Jack Vance was a seminal figure in the development of modern fantasy, so much so that it's nearly impossible to imagine the genre as we know it today existing without him. In the course of his more than fifty-year career, he has published dozens of major novels, as well as collections filled with marvelously crafted stories, winning the Hugo Award, the Nebula Award, the Edgar Award, the Grand Master Award from the Science Fiction Writers of America, and several World Fantasy Awards, including the prestigious Lifetime Achievement Award. Vance's masterpiece, The Dying Earth, may be the most influential fantasy novel of the Twentieth Century, surpassed only by J.R.R. Tolkien's Lord of the Rings trilogy; it has not only inspired several generations of fantasy writers, from Gene Wolfe and Michael Moorcock to Neil Gaiman and George R.R. Martin, but its influence has reached deep into the realms of graphic novels, comics, fantasy role-playing games such as Dungeons & Dragons, and even computer gaming.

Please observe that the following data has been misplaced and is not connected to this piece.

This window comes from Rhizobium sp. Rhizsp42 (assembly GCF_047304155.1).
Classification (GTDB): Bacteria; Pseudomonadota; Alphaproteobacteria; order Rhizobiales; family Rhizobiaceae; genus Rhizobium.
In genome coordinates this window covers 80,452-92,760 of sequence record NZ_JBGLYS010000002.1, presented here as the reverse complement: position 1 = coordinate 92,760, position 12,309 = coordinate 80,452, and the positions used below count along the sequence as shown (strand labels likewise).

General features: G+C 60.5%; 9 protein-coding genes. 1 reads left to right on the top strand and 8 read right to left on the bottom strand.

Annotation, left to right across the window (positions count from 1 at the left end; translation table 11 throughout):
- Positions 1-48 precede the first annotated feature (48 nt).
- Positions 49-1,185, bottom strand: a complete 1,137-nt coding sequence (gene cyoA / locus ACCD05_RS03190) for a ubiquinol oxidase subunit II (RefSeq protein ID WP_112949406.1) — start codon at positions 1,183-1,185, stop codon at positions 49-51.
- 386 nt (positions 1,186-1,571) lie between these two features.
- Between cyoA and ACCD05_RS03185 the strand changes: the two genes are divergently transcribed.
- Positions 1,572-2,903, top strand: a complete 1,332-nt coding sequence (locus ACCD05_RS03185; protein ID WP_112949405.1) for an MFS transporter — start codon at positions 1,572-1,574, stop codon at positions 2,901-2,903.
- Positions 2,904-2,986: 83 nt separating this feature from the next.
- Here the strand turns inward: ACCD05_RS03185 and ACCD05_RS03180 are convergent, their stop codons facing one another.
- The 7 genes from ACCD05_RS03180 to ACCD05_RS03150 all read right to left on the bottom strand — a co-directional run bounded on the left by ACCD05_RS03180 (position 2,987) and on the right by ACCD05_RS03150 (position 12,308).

The anthology, Songs of the Dying Earth has assembled one of the most distinguished casts of authors ever—including Dan Simmons, Neil Gaiman, George R. R. Martin, Paula Volsky, Mike Resnick, Robert Silverberg, Lucius Shepard, Tad Williams, Tanith Lee, Liz Williams, Glen Cook, and eleven other famous writers—to write stories in honor of the genius of Jack Vance, stories using the bizarre and darkly beautiful far future setting of the Dying Earth, near the very end of Earth's lifespan, where mighty wizards duel with spells of dreadful potency under a waning and almost burnt-out red sun, and adventurers and cutpurses strive to hoodwink and out-trick each other in haunted forests full of demons and monsters strange almost beyond comprehension.